EX-99 2 p10-1728exhibit2.htm EXHIBIT 2 p10-1728exhibit2.htm

Michael Steinhardt
650 Madison Avenue
17th Floor
New York, NY  10022
Tel 212 371 7300
Herbert Chen
650 Madison Avenue
17th Floor
New York, NY  10022
Tel. 212 849 6609
Derek Sheeler
Santa Monica
6 Bis, Boulevard d’Italie
98000 Monaco, Monaco
Tel. 33 678 639 681


September 27, 2010

Mr. Steven Krausz
Chairman of the Board
Occam Networks, Inc.
6868 Cortona Drive
Santa Barbara, CA 93117

Dear Mr. Krausz,

We are writing this letter to you in your capacity as Chairman of the Board of Occam Networks Inc. and our capacity as significant shareholders of the company.

For the purposes of this letter, please be advised that “we” are Michael Steinhardt, Herbert Chen and Derek Sheeler and that, either through ourselves or certain affiliated entities, we currently own or have investment control over approximately 4 million shares, or approximately 19% of Occam.

As you know, on the morning of September 16, Occam announced that it had agreed to be acquired by rival Calix Inc. (“Calix”) for the price of $3.83 in cash and 0.2925 shares of Calix common stock per share.  Currently, despite giving consideration to the potential of the acquisition, Occam shares closed Friday at just $7.41, representing virtually no premium to the price range since March of this year.  Further, we note that the structure of the proposed deal significantly cashes out Occam shareholders at a critical time, just as revenues are beginning to ramp, while at the same time creating a potentially taxable event.

Therefore, while we appreciate the potential strategic benefits of such a deal, we are firmly opposed to the deal as currently structured and believe it comes nowhere close to recognizing either the intrinsic value of the company’s cash flows or, as in the present case, its potential strategic value to a third party.  We believe that the board of directors of Occam has acted, once again, with reckless and wanton disregard for its shareholders, and we hereby demand that the board move immediately to open up the sales process by auctioning the company to the highest bidder.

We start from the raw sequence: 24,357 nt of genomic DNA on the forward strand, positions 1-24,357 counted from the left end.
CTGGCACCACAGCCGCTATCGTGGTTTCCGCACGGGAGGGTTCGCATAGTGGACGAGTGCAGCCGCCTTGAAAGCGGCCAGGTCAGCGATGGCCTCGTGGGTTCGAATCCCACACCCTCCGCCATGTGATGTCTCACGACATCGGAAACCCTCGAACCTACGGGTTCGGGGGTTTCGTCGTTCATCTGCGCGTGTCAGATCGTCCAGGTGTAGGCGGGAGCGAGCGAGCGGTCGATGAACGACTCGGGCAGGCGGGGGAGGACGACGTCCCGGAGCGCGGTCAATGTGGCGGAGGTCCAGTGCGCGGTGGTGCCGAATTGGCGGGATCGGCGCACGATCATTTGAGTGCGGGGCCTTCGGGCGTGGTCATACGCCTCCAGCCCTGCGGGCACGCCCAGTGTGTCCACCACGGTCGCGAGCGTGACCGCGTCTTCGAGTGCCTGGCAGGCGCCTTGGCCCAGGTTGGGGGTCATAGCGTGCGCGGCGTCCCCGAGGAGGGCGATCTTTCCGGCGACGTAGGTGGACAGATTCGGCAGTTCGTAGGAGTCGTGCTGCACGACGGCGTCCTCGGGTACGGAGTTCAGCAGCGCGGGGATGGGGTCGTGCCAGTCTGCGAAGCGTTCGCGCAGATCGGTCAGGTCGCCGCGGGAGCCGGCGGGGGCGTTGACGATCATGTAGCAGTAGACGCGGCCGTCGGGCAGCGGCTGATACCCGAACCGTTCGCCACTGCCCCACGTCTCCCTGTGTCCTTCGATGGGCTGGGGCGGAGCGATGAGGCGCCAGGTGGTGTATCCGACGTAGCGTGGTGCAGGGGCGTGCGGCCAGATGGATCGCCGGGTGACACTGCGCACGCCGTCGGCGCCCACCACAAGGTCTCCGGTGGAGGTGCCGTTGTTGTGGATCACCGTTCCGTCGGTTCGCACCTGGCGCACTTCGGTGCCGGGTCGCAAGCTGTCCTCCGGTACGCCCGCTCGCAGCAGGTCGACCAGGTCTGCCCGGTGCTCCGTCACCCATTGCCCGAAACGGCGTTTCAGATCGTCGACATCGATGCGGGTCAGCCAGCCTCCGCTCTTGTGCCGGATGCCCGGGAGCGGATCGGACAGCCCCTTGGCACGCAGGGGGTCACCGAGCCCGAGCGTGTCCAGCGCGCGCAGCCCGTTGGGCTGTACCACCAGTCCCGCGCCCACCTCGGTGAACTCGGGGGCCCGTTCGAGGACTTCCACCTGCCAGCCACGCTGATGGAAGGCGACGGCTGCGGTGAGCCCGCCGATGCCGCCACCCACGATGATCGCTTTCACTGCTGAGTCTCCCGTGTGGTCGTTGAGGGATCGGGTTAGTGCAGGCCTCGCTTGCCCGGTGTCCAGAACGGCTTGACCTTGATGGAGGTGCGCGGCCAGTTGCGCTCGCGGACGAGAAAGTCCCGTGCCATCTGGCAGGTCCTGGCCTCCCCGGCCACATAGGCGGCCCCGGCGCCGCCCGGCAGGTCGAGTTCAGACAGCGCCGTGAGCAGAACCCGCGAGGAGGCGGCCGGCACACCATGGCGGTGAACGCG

I want to emphasize that we are not alone in our opinion of the financial merits of this deal.  As I am sure you know, the day after the deal’s announcement, Light Reading, a well known online news source dedicated to the communications industry, ran an article titled, “Did Calix Get a Bargain on Occam?”

As well, Jeff Heynen, the Directing Analyst of Broadband and Video at Infonetics Research, a highly respected industry consultancy, has been publicly quoted as saying, “it was a great value for Calix, and maybe Occam sold themselves a bit short.”  Jeff covers both Calix and Occam from an industry insider’s perspective, and he may be one of the best positioned to understand the relative merits of the two firms.  He has authored many highly detailed and specialized studies, including a particularly notable December 2009 report that focused upon the competitive market positions of Calix and Occam.

This report, while nominally titled “MSAP Vendor Ratings: Global Service Provider Survey,” was based upon a survey of 50 carriers with a heavy bias towards the North American tier-2/tier-3 market, which happens to be both Calix’s and your primary target market.  In the context of this transaction, it would be hard to imagine a more germane analysis of strategic value.  Importantly, one of the report’s primary conclusions was that Occam was perceived by its customers to have “the best technology and the lowest total cost of ownership,” while scoring virtually even with Calix on the secondary metrics of product roadmap, network management software, and service and support.

Other notable conclusions from that report include,

66% of respondents named Occam a “top 3” multi-service access platform vendor as opposed to 56% for Calix, with the third highest vendor capturing just 22% of respondents’ votes;